Dubai: UAE’s airlines are in full recruitment mode, and they are attracting top aviation talent from India and the wider South Asia region. The aviation industry, which was facing a pilot shortage even before 2020, had to put recruitment plans on hold due to the pandemic.
According to the consultancy Oliver Wyman, there will be a global gap of 34,000 pilots by 2025 - this could be as high as 50,000 in the most extreme scenarios. “The Gulf has actually attracted a lot of engineers and pilots from India, Pakistan, and Bangladesh,” said Mark Martin, CEO of Martin Consulting. “This not just for airlines, but also MRO operators and helicopter companies – this exodus is now being felt in India.”
Several Indian airlines and companies have continued salary cuts into 2022, a move that has antagonized aviation staff, who are already dealing with long work hours. Meanwhile, major Gulf-based carriers were early to restore salaries and benefits for their employees, while offering pay packages that are on the higher end of industry standards.
“It’s as simple as this – if you don’t treat your people well, they will find a job and move on,” said Martin. “There’s no doubt that the Gulf as a market is very lucrative and viable for freshers as well as experienced employees.”
After conducting massive layoffs in the last two years, airlines in UK and Europe are facing a severe staffing deficit. This has resulted in flight cancellations running into the thousands, stranded passengers and now London Heathrow – Britain’s busiest airport – has taken the drastic decision of limiting passenger capacity on outbound flights.
“The aviation training academies did not really churn out as many pilots and engineers because of the lockdown,” said Martin. “We started the pandemic with a pilot shortage, so there were a lot of things not planned and that’s really shocking.”
Dubai’s Emirates, which has been recruiting pilots and cabin crew since 2021, is looking to take on more First Officers amid a surge in travel demand. “Successful candidates can look forward to climbing new career heights with Emirates’ all wide-body fleet and ever-expanding global route network, and enjoy an excellent lifestyle in dynamic Dubai,” said the airline, in a statement.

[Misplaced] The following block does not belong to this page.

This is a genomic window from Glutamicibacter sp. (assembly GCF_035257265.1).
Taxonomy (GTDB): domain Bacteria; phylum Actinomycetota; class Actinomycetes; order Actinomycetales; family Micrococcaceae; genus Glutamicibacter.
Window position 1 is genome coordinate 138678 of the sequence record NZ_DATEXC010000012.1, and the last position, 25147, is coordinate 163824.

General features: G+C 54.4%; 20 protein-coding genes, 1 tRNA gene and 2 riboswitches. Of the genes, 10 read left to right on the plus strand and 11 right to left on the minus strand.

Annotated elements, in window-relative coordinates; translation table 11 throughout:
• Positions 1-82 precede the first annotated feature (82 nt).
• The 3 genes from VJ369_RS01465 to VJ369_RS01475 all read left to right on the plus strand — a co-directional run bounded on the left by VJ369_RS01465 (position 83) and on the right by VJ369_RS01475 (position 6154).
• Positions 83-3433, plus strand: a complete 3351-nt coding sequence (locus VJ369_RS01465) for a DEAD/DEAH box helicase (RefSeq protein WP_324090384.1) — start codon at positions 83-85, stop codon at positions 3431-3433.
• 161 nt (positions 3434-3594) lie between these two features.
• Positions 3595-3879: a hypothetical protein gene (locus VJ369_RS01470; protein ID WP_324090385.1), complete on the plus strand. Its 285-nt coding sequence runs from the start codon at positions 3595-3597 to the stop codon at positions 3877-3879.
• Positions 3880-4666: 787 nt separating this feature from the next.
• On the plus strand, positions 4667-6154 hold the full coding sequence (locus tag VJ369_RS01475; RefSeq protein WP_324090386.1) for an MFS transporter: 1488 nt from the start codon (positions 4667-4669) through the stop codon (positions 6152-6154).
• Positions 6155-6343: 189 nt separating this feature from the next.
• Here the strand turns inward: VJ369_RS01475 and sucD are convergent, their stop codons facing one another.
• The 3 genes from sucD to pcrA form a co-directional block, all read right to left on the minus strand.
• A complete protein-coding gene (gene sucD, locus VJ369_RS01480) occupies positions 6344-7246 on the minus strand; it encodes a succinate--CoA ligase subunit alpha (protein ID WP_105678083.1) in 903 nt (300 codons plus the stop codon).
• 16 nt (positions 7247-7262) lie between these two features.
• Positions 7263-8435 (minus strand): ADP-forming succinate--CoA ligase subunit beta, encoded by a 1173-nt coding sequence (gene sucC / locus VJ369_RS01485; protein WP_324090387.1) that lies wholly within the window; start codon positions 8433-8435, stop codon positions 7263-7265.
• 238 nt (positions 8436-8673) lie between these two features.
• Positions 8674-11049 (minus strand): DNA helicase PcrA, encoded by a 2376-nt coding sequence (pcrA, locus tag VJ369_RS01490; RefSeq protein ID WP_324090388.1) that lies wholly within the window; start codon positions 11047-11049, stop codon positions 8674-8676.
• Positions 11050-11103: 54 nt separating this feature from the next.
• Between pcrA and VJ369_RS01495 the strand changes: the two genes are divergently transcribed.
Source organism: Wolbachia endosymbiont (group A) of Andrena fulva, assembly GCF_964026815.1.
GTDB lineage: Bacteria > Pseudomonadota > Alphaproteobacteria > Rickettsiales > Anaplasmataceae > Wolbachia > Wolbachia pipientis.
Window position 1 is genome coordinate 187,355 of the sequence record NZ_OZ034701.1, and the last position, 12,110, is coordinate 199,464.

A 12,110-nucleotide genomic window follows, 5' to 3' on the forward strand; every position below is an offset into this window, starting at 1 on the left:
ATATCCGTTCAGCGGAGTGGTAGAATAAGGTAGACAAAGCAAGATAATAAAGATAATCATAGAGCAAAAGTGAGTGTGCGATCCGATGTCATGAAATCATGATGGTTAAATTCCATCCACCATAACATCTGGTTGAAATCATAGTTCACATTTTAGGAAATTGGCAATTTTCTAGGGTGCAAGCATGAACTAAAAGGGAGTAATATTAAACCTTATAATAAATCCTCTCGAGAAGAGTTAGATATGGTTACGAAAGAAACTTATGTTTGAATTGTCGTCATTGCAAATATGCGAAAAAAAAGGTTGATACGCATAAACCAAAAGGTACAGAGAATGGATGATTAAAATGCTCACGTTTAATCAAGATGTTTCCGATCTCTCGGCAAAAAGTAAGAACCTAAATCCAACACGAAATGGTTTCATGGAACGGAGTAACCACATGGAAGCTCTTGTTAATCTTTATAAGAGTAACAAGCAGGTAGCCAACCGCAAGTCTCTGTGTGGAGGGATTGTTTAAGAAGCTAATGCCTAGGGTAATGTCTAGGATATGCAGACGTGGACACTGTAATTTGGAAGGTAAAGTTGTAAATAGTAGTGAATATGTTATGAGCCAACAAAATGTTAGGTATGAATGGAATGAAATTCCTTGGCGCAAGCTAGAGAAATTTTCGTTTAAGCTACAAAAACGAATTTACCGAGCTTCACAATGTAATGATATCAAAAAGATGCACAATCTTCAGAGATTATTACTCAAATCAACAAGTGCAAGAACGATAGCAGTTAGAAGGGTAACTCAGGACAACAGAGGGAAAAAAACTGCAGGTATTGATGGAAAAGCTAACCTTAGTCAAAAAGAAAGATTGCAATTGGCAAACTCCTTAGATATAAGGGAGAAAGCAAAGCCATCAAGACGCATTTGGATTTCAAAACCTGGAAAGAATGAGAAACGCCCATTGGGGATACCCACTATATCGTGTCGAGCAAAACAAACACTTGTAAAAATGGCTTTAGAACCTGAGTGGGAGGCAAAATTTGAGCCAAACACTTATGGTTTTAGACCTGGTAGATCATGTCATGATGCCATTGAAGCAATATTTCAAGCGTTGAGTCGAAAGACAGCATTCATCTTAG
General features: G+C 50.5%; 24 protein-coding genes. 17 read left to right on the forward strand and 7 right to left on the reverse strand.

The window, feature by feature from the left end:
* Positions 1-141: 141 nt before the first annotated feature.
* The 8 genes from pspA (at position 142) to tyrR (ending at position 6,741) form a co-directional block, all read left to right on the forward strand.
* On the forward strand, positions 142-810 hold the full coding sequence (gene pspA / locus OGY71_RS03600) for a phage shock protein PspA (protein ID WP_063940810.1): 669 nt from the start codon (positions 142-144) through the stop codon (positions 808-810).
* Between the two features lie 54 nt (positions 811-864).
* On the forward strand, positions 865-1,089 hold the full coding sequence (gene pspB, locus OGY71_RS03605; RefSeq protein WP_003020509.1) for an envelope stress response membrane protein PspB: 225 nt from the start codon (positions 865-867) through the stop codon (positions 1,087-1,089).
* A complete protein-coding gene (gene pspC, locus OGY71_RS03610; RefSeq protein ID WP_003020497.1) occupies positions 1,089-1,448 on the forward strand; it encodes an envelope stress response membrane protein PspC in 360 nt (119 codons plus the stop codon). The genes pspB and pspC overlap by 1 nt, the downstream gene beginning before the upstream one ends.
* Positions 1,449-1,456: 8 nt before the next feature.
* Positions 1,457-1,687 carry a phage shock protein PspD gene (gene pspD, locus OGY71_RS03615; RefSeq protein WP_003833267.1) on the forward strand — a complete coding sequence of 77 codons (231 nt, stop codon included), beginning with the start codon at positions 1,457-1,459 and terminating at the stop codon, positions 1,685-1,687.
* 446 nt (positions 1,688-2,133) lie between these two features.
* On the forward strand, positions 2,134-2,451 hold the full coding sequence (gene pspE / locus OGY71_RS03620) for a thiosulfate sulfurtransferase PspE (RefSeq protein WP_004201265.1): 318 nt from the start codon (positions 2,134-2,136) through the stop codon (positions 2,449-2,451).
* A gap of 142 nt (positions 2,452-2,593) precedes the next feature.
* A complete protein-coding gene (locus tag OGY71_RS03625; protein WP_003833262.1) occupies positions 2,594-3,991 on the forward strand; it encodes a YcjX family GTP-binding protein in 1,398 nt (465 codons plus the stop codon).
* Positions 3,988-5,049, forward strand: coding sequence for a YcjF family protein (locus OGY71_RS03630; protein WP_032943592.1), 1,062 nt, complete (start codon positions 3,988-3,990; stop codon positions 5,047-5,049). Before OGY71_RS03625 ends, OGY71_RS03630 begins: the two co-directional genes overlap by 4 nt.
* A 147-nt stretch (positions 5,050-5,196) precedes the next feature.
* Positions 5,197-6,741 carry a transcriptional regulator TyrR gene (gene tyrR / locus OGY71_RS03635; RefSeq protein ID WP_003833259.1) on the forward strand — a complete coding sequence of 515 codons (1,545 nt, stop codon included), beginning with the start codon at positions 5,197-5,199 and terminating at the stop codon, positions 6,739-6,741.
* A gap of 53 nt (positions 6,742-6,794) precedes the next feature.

According to the airline’s website, a First officer will have a basic pay of Dh30,826 per month and will be entitled to an accommodation allowance of up to Dh15,500. Emirates will also offer an education allowance of up to Dh42,750 for primary school goers and Dh65,250 for secondary.
Last October, Etihad said it was looking to hire up to 1,000 new staffers to join as cabin crew. The airline said the recruitment days would take place in 10 countries, including Egypt, Lebanon, Russia, Spain, Italy, and the Netherlands, apart from the UAE.
“Etihad offers a competitive salary and benefits package for cabin crew that not only includes accommodation and travel allowances, but the opportunity to learn and grow, see the world and be part of an internationally recognised and award-winning team,” said an airline spokesperson in June.
According to Glassdoor, the estimated total pay for a pilot at Etihad is Dh68,000 per year. Pilots can typically earn between Dh16,000-Dh55,000, depending on the airline and experience levels. A flight attendant in UAE can earn around Dh120,000 per annum.
Wizz Air goes on a spree
Wizz Air Abu Dhabi plans to double its workforce by the year-end as it adds more aircraft. The budget airline - a joint venture between Hungary’s Wizz Air and Abu Dhabi’s ADQ - will then have a total workforce of 400 including cabin crew as it hits full recruitment mode.
The airline will add four more aircraft to its fleet this year. “This creates all sorts of opportunities to advance and become senior cabin crew and then trainers, and even for pilots to advance their careers,” said Owain Jones, Development Officer at Wizz Air, in an interview with Gulf News earlier.
Back to 2019
Despite the rising adoption of emerging technologies, the aviation industry will need all its pre-Covid staff to get back to growth mode again.
“Staffing for roles such as those at the airports and on-board an aircraft has to be restored as before,” said an industry source. “Nothing in the last two years has changed as far as these staffing levels are concerned.”
Middle East based airlines are expected to become profitable in 2023 due to the pent-up travel demand. Region-wide losses for these airlines this year will dip to $1.9 billion from $4.7 billion loss in 2021. Air travel demand - measured in revenue passenger kilometres (RPKs) - is expected to reach around 79 per cent of pre-Covid levels.
“Come and meet the Pilot Recruitment team to find out more about our recruitment process, about being an Emirates pilot and living in Dubai,” said the airline on its website.
Prospective candidates can join an information session at 10am or 1pm at one of the locations below:
August 11 – Double Tree by Hilton, Manchester Airport
August 12 – Hilton Garden Inn, Luton North Airport
August 13 – Crowne Plaza, Gatwick Airport, Crawley